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(Think Progress)   Happy 100th birthday, Big Oil tax breaks   (thinkprogress.org) divider line 38
    More: Fail, tax breaks, celebrations  
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4108 clicks; posted to Main » on 02 Mar 2013 at 7:37 PM (1 year ago)   |  Favorite    |   share:  Share on Twitter share via Email Share on Facebook   more»



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2013-03-02 06:02:36 PM
And we've come...absolutely nowhere since Teapot Dome.  Well, we were getting somewhere, but thanks to deregulation, nothing has really changed.
 
2013-03-02 06:40:57 PM
lol
 
2013-03-02 07:45:09 PM
i46.tinypic.com
 
2013-03-02 07:45:11 PM
Link to Think Progress = Instant Whine-fest.
 
2013-03-02 07:46:53 PM
3.bp.blogspot.com
 
2013-03-02 07:49:49 PM
fta By eliminating this special preference, we'll go a long way toward ensuring that those that earn their wealth in the oil industry will be subject to the same taxes as the rest of us." --Ronald Reagan

Reaganomics? More like commie, socialist, fascist, pinko Obamanomics!
 
2013-03-02 08:03:13 PM
i47.tinypic.com

Fossil fuels are an established industry with profits that are larger than some nation's budgets.

but.. but... Solyndra!
 
2013-03-02 08:19:09 PM
I guess I can see how back then, petroleum was seen as a glorious and relatively new industry that made a lot of revolutionary technologies, transportation and manufacturing possible, as well as being a major strategic component in World Wars. It was still corporate welfare, don't get me wrong, but I can see how it was culturally acceptable, and of course conservatards today still cling to that obsolete sense of glory and patriotism. Maybe in 100 years we'll be biatching about subsidies for Big Nanotube or some shiat like that when the next superior thing is on the horizon.
 
2013-03-02 08:19:32 PM
You do realize that they would just raises prices don't you?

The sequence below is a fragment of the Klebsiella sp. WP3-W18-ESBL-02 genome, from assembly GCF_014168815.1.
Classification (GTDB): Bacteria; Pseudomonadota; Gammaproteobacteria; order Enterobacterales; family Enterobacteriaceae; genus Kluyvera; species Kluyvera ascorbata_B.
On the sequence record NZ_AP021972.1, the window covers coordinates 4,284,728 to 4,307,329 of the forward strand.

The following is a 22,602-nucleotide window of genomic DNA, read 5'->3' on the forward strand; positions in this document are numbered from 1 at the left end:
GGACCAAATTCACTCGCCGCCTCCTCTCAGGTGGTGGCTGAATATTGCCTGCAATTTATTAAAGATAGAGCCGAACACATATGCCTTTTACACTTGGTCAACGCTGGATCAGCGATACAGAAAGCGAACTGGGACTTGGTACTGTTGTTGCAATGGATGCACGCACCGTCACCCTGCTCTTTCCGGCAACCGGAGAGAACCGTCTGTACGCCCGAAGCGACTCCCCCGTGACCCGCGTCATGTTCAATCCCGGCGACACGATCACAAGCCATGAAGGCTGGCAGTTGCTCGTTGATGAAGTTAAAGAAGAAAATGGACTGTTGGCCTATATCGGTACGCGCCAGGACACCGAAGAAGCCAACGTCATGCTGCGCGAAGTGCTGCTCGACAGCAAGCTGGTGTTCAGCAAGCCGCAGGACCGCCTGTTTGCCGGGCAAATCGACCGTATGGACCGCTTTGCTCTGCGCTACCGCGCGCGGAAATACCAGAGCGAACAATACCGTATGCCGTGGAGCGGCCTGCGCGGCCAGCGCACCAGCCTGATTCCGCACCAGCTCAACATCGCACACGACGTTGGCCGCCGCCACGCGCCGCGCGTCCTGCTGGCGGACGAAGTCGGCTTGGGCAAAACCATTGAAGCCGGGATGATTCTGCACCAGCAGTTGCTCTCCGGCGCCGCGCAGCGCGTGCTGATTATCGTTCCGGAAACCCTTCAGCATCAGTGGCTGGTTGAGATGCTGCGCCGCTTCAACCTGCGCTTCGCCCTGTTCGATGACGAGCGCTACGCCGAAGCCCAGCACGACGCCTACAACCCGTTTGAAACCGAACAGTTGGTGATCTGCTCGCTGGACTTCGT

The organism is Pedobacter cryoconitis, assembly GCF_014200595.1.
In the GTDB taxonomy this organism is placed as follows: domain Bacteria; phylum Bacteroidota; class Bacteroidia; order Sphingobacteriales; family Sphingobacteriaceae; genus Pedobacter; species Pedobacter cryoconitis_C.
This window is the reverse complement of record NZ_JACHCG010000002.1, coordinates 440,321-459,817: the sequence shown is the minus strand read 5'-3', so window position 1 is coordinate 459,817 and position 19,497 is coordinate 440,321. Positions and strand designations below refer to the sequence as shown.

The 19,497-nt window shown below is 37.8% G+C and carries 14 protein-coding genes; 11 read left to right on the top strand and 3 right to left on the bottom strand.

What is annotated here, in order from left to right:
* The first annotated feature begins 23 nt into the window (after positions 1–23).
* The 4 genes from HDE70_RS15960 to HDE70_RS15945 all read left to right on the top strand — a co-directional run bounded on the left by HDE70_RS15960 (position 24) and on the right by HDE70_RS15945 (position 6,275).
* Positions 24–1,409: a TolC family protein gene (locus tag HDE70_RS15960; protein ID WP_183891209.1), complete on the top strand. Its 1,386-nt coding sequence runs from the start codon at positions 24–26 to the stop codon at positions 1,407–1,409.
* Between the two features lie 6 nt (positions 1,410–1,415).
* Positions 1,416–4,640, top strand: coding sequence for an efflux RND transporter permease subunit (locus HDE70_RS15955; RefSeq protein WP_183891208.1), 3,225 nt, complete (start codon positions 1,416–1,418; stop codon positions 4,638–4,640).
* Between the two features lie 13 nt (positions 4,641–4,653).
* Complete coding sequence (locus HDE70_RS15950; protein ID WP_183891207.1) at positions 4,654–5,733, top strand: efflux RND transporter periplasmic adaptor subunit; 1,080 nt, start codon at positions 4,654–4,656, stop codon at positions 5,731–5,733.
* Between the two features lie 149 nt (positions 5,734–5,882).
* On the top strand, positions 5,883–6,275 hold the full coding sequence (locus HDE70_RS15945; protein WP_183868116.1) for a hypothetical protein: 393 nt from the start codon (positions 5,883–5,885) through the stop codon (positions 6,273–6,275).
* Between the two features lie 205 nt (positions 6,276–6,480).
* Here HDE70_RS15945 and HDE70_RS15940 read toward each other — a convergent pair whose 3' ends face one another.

2013-03-02 08:33:41 PM

CujoQuarrel: You do realize that they would just raises prices don't you?


... which is just fine, as those *using* a resource should be the ones *paying*.
 
2013-03-02 08:34:42 PM

Yankees Team Gynecologist: I guess I can see how back then, petroleum was seen as a glorious and relatively new industry that made a lot of revolutionary technologies, transportation and manufacturing possible, as well as being a major strategic component in World Wars. It was still corporate welfare, don't get me wrong, but I can see how it was culturally acceptable, and of course conservatards today still cling to that obsolete sense of glory and patriotism. Maybe in 100 years we'll be biatching about subsidies for Big Nanotube or some shiat like that when the next superior thing is on the horizon.


if oil was found today, republicans would currently be pro coal and hate the oil. republicans, and democrats do not have any actual convictions. they just listen to their propaganda machines and regurgitate it.  an ACTUAL conservative would be %100 against oil subsidies. Of course they would also be anti sheriff Joe and military, but we know how that goes.

CujoQuarrel: You do realize that they would just raises prices don't you?


No, They would continue to charge what the market will bear. the only relation between "cost of business" and "price" is "profit margin".  What they MAY do is move their business where it costs less to do work (but they won't change the price for that either).
 
2013-03-02 08:35:08 PM
If we just redirected the subsidies from traditional fossil fuels alone, we could replace coal, oil and natural gas in 10 years (for electrical production) at 101 Billion a year, and probably have enough left over to build the infrastrucuture to start replacing it in terms of electric vehicle surface biofuel, algal, water recycling and other methods to have cleaned up the mess America made over the past 60 years making itself a superpower.
Then with the 3.5  trillion we would have saved the US over that same 10 years not having to support the middle east, or defend all of the water ways to get our energy/food supplies, we could rebuild our cities so that local and municipalities wouldn't have to serve, water/electricity/sewage, provide  and regulate 100 square mile cities for the top 100 population cities, they could be condensed down to 10 square mile cities, with 95% of the city being new and spacious using the best and safe but much less expensive time consuming construction techniques than even the most recent building boom in the 80's used.
Finally with the 15 Trillion that we'd save as a nation over the next 10 years, in 2033, we'd be debt free, have doubled our economy to 30 Trillion a year and we could then work towards getting the rest of the world to catch up.
If the trend spread, and fertility rates continued to fall as projected, humanity could be stablized by 2050 at around 8.5 to 9 Billion and the standard of living for all could continue to rise, while climate reverting back to where it was in the 1980's, instead of continuing to "snowball" upwards into threatening areas.

It really could occur if we made the shift in emphasis in energy policy from below ground sources, to above ground regional/local sources, and some relatively short term (20 year) planning timetables.
 
2013-03-02 08:41:26 PM
CujoQuarrel:

You do realize that they would just raises prices don't you?

Yeah, Because subsidies have been the one thing holding them back from rasing prices all this time.